Depression and quesadillas.

I’ve been a bit, uhh, unreachable lately. I haven’t posted and—worse—haven’t been answering emails or commenting enough on your blogs. In truth, I haven’t been doing much of anything—well, I saw a wonderful play on Saturday which was followed by an even wonderfuller meal at Saul in Brooklyn, but after that things began to fall apart around here. Since then, the majority of my time is spent crying. I don’t even really feel like crying but I do it anyway. All the time. I’m on the verge of tears right now.

I’m depressed. It hit me like a brick after Saturday. See, I’ve been walking around since my car accident in January with pain in my hips and lower back. It feels like constant pressure, all-the-time, with breaks of intense, sharp, unbearable pain thrown in to spice things up. For a while I thought I was getting better, since the constantly intense, sharp, unbearable pain eased leaving me with the constant feeling that my hips are slowly compacting inside a vice grip—and I mean, who cares about a little pressure when compared to sharp pain? It’s, like, a cake walk. I was happy.

But then the pressure didn’t go away. It stuck. And it was painful enough that I wasn’t able to keep working out on the stationary bike (I had tried it for a few days). I wasn’t really able to do anything after work, save cook dinner—at least there was that. Slowly though, I was beginning to deteriorate into the teary, wet mess I am now. I started to limp at times. I can’t shake the image of the Tin-Man and his rusty limbs. And then over this past week, I stopped cooking.

After our meal at Saul, I came home inspired—there were so many new flavors, new dishes I wanted to play with! But over the next few days, I didn’t cook. I didn’t feel able to. I didn’t feel able to do anything. Everything started to really suck and even though I do believe my doctor will find out what’s wrong and that I’ll get better, I can’t quite seem to listen to myself. I’m depressed—a kind of unrelenting sadness that makes life with pain all that much more painful. More painful for me, and worse, more painful for those around me. Depression makes you feel like you are walking underwater—it takes so much effort to just continue that you don’t have the energy for anything else. I care for and love Jim but there are times recently when moving my eyes in the direction to meet his while he’s talking takes so much energy that I can’t seem to hear what he’s saying. And Jim, receiving this treatment, doesn’t deserve it. He’s been so great with my pain and had such a hard time himself. He knows how to make me forget about the physical pain. But this mental pain, it’s just a bit too much for everyone. I guess this is my way of an apology.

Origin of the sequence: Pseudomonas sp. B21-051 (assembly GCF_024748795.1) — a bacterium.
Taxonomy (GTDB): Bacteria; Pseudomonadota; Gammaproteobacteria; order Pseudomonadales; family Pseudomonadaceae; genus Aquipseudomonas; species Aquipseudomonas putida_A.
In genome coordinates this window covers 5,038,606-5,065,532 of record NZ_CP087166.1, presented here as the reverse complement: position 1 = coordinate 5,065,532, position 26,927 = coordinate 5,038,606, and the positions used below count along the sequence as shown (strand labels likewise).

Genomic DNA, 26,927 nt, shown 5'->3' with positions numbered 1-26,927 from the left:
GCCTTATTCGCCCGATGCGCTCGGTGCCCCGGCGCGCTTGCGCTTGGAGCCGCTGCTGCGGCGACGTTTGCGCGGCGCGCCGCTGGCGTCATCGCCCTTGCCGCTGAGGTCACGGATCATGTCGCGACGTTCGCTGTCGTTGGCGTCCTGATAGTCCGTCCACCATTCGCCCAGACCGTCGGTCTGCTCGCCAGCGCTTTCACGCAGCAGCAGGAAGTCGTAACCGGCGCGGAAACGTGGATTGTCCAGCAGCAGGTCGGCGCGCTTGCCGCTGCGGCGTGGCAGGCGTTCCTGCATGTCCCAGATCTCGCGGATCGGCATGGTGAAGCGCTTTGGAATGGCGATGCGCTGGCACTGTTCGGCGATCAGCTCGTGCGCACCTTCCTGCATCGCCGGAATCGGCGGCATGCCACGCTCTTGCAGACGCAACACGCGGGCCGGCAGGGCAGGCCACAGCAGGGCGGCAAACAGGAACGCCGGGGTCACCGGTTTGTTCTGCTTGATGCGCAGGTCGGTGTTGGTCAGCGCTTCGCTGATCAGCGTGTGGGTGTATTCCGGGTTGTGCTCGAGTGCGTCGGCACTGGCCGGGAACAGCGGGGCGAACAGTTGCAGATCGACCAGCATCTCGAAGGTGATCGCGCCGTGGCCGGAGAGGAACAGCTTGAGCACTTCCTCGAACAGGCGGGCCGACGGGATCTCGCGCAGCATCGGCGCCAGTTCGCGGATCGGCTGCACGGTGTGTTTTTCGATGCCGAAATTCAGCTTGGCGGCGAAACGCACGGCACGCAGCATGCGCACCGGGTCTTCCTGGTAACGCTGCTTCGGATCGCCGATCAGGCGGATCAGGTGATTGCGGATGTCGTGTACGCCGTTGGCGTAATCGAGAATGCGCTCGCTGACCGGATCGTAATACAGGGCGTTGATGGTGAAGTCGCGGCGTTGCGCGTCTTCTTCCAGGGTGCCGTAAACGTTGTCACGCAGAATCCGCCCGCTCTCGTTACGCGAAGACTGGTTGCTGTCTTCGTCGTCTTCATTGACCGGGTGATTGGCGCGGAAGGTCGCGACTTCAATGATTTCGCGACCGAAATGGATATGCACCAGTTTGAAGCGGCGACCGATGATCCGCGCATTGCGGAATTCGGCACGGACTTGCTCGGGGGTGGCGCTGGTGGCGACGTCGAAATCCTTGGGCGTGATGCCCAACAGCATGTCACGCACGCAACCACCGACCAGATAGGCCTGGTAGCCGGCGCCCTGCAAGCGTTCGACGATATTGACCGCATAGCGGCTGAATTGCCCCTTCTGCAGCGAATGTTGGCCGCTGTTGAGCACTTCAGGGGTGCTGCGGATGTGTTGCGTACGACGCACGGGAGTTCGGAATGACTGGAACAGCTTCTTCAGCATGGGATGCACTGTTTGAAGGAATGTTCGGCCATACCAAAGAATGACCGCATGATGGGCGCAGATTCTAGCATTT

I don’t want everyone to feel sad for me, I know I’ll be okay. I couldn’t be writing about this now if I didn’t feel like maybe the worst is over. Today even, I can again appreciate a sunny day, a long holiday weekend, a smoked gouda quesadilla. I can certainly appreciate a quesadilla.

Smoked Gouda & Onion Quesadilla

serves 6 as appetizers or 2 as some serious comfort food

  • 2 tablespoons (1/4 stick) butter
  • 1 onion, thinly sliced
  • ½ teaspoon molasses
  • ¼ teaspoon white wine vinegar
  • 1 ½ cups grated smoked Gouda cheese
  • 3 oz thin-sliced prosciutto (about 6-8 slices)
  • 4 10-inch-diameter flour tortillas
  • 2 tablespoons (1/4 stick) butter, melted

Melt 2 tablespoons of butter in a heavy medium skillet or cast-iron pan. Add onion, molasses, and vinegar and saute over a low heat, stirring frequently, until caramelized, about 45 minutes. Remove from heat and cool (you can leave them in the pan.)

Preheat oven to 350°F. Arrange onions over half of each tortilla. Sprinkle gouda over onions evenly. Heat the onion pan on medium-high heat and add prosciutto. Cook for a minute or so until they begin to crisp. Drape slices over gouda and onions. Fold other half of each tortilla over cheese mixture. Brush tortilla with some of melted butter. Brush the pan with some melted butter. Cook quesadillas in batches until they begin to get brown and crispy on each side. Transfer to a baking sheet.

Bake quesadillas in the oven until cheese is melted, about 5-10 minutes. Cut each of the quesadillas into four or six triangle and serve hot (but not too hot or you won’t taste all the flavors.)